The outcrops of the dacite lava are found on the banks of a river and its tributary in Sarashlinsky Yurt area, south of the Georgia’s border, at the height of 1,930 m above the sea-level. Several dacite rocks reveal traces of the intentional flaking. The artefacts include three exhausted cores and two side-scrapers, as well as numerous obsidian flakes. Apart of the above-mentioned sites in the northern part of the country, we were able to visit several sites in its central and southern parts.


This largest lake in the Caucasus with the surface 1,416 km2 and volume 58.5 km3 is located along the major fault-line. The Sevan Lake has a long history starting in the Pliocene. Its higher stands are acknowledgeable in the terraces located at 100-120, 80-90, 50-55, 38-40 and 18-20 m. The section of the latter, supposedly of the Upper Pleistocene age is visible near the prehistoric settlement of Kanagekh. The environmental changes that occurred during the Holocene are reflected in the 12 m thick sequence of lacustrine and riverine deposits exposed in the mouth of the Dznaget River in the lake’s south-eastern part (Sayadian 1985). Due to the artificial lowering of its level, which attained - 19.5m in 1998, about 20,000 hectares of its bottom became exposed. Archaeological surveys conducted on the dried up areas in the 1960s and 1970s identified several important Bronze Age sites, ranging in age between 6,000 and 2,000 BC, the time of the low stand of the lake-level. These include the Bronze Age ‘royal’ barrows at Lchashen and Norashen. Piliposyan excavated a group of rich Bronze Age burials with megalithic structures at Kanagekh, located on one of the Sevan’s lower terraces. A fortified settlement located near-by and so times.far not excavated includes layers ranging from the Neolithic until early Medieval epoch.

Aratashen. A multi-layered early agricultural sites located on the Ararat Plain, west of the town of Etchmiadzin. New excavations have exposed deposits attributable to the Aceramic Neolithic (Chastaigner 2002). They include several levels of oval-shaped circular structures, 3-4 m in diameter. The deposits include a rich obsidian industry, faunal remains of predominantly domestic animals (mostly sheep/goat and cattle), as well as cultivated plants (Triticum dicoccum, Hordeum vulgare, Lens culinaris, Vicia ervilla), with the full absence of pottery.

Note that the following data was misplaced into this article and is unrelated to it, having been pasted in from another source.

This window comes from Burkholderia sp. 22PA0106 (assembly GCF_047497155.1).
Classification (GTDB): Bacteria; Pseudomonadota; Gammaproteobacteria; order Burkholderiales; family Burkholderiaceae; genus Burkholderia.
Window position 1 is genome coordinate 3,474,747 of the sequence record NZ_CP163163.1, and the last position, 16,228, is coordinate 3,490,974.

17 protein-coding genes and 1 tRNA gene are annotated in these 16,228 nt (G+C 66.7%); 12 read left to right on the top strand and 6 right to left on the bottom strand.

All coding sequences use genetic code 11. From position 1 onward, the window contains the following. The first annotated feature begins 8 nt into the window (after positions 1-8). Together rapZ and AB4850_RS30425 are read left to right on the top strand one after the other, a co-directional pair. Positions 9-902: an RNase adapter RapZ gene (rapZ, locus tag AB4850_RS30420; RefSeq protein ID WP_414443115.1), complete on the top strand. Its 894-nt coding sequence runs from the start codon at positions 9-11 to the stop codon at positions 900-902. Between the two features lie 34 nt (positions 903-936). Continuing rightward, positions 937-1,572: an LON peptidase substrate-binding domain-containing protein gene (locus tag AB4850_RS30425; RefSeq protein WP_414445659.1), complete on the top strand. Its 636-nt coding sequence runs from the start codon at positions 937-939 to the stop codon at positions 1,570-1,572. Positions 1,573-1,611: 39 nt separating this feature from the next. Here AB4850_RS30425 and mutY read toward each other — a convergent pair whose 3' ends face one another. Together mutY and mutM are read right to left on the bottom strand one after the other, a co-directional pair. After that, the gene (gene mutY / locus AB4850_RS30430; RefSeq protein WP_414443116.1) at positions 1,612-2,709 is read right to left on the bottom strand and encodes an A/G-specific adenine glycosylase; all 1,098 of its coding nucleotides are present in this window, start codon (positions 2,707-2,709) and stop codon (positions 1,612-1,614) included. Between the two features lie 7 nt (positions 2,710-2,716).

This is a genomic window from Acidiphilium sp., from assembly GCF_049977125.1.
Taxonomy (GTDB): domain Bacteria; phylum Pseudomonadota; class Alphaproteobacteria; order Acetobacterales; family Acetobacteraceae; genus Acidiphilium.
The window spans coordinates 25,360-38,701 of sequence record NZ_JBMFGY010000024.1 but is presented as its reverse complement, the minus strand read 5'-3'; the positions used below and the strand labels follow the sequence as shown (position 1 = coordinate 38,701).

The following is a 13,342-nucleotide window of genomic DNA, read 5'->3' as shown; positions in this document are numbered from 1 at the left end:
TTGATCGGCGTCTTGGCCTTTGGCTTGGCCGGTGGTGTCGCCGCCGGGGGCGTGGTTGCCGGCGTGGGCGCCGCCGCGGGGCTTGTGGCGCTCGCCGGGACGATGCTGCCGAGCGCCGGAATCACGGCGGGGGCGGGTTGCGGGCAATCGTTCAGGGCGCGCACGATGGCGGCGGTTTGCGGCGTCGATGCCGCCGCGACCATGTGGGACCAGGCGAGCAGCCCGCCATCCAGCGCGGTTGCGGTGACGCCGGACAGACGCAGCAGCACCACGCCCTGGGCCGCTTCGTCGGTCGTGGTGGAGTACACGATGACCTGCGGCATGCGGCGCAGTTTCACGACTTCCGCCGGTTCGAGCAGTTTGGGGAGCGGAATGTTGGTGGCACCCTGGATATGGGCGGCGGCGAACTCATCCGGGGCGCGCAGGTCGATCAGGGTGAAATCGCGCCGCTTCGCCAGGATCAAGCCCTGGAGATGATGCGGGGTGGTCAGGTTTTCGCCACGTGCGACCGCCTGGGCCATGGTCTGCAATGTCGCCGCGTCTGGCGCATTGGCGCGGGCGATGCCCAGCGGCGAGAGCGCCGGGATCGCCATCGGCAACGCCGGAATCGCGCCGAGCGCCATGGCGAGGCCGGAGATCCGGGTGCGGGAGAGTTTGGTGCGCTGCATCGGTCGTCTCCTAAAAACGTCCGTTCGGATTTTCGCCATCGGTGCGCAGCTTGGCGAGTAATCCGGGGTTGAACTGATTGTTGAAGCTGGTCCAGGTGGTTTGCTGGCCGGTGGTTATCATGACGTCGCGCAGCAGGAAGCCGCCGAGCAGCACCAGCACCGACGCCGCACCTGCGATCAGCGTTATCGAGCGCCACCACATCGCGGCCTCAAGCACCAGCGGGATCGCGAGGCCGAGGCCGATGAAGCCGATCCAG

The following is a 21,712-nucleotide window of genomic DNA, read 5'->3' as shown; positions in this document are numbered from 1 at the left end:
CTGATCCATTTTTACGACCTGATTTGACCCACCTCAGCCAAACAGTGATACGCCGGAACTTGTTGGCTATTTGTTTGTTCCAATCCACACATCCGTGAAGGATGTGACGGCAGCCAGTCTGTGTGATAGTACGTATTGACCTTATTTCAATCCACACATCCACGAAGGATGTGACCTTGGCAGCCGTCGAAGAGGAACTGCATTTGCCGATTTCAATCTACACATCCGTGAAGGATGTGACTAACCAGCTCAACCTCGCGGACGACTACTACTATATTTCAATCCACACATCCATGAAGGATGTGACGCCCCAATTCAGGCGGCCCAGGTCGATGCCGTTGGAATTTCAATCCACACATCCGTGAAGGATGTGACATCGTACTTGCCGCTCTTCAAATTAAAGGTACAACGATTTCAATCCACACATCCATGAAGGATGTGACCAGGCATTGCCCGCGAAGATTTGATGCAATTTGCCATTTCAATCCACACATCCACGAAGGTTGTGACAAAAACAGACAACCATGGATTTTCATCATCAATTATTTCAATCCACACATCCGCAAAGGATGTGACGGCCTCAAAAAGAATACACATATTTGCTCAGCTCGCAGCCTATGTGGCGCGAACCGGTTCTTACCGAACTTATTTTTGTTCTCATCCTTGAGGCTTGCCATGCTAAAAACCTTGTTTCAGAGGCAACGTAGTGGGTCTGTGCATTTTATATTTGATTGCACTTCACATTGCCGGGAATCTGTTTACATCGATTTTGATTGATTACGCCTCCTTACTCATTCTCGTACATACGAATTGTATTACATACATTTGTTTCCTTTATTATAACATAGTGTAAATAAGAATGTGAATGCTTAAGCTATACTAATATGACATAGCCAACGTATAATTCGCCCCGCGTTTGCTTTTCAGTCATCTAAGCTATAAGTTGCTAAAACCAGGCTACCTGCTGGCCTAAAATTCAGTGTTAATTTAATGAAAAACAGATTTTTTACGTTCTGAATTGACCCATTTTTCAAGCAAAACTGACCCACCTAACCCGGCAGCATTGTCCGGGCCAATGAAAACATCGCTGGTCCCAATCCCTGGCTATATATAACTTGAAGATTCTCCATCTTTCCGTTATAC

Zorakarer (Khoshundash), located near the town of Sisian in the southern part of Armenia, consists of several cemeteries ranging in age from the Bronze Age to the Urartian period. They include several hundreds of vertically positioned slabs forming regular rows. In one case we were able to identify a particular burial structure which included a burial chamber (crypt) covered with a ‘blind arch’ and connected to a corridor leading into a yard surrounded by a stone wall. It has been noted, that in several cases the slabs used in the newer structures were taken from the older graves.


The conducted survey raises several issues. First, it becomes obvious that contrary to the predominant view, northern Armenia is sufficiently rich in Old Stone Age sites, and hence been populated by the early Hominids at least since the Early Pleistocene. The site of Dmanisi in neighbouring Georgia, c. 40 miles north of the investigated area, includes the Homo erectus skeletal remains in the clear association with the Upper Villafranchian fauna and an archaic lithic industry, lies. At Dmanisi the fossiliferous deposits were found in the lake sediments which lie above the ‘Mashavera basalt’ with the radiometric age of 1.85±0.01 MA. On this basis, combined with the faunal evidence, and the hominid morphology, the age of the Dmanisi site is estimated as the MN 17/18 transition (Gabunia et al. 2000). The basalt lava exposed in the river valley at Metsavan equally belongs to the Mashavera unit. Consequently, the lake deposits from which stemmed the artefacts found at Metsavan were roughly contemporaneous with those which yielded the hominid remains and the archaic fauna at Dmanisi. These deposits were formed in a huge lake centred on the present-day Lorian Plain, and which full sequence is exposed near the village of Kurtan. Hence the new evidence supports the view that Armenia was part of the corridor via which early hominids were trekking from Africa into the Eurasian landmass.

This dispersal was following the common tectonic features that included the African Rift System and strike-slips and thrust-faulting in the area of the northern plate collision. Along these structures developed the landscapes, which became attractive for peripatetic hominids, with lakes rich in diverse and easily available food resources, and volcanoes providing in abundance easily manageable rocks. Our survey identified at least one cave site (Pechka) with the Mousterian industry. This implies a perspective occurrence of more stratified dwelling sites in the vicinity. The open-air assemblages or ‘workshops’ with the materials attestable as Acheulean, or Mousterian, or both, equally suggest an intensive Early and Middle Palaeolithic occupations with a probable occurrence of dwelling sites. The total absence of authentic Upper Palaeolithic assemblages is equally significant. Earlier writers (Panichkina 1950; Sardarian 1954) reported the finds of prismatic cores and blades with flat striking platforms which they identified as ‘Upper Palaeolithic’. In view or the recent experience all these tools may be classified as ‘Post-Palaeolithic’ within their probable age ranging from the Neolithic to Chalcolithic. This implies that, due to the severity of climatic conditions, the Armenia’s territory was totally abandoned by the humans during the Last Glacial Maximum and resettled again starting with the Neolithic.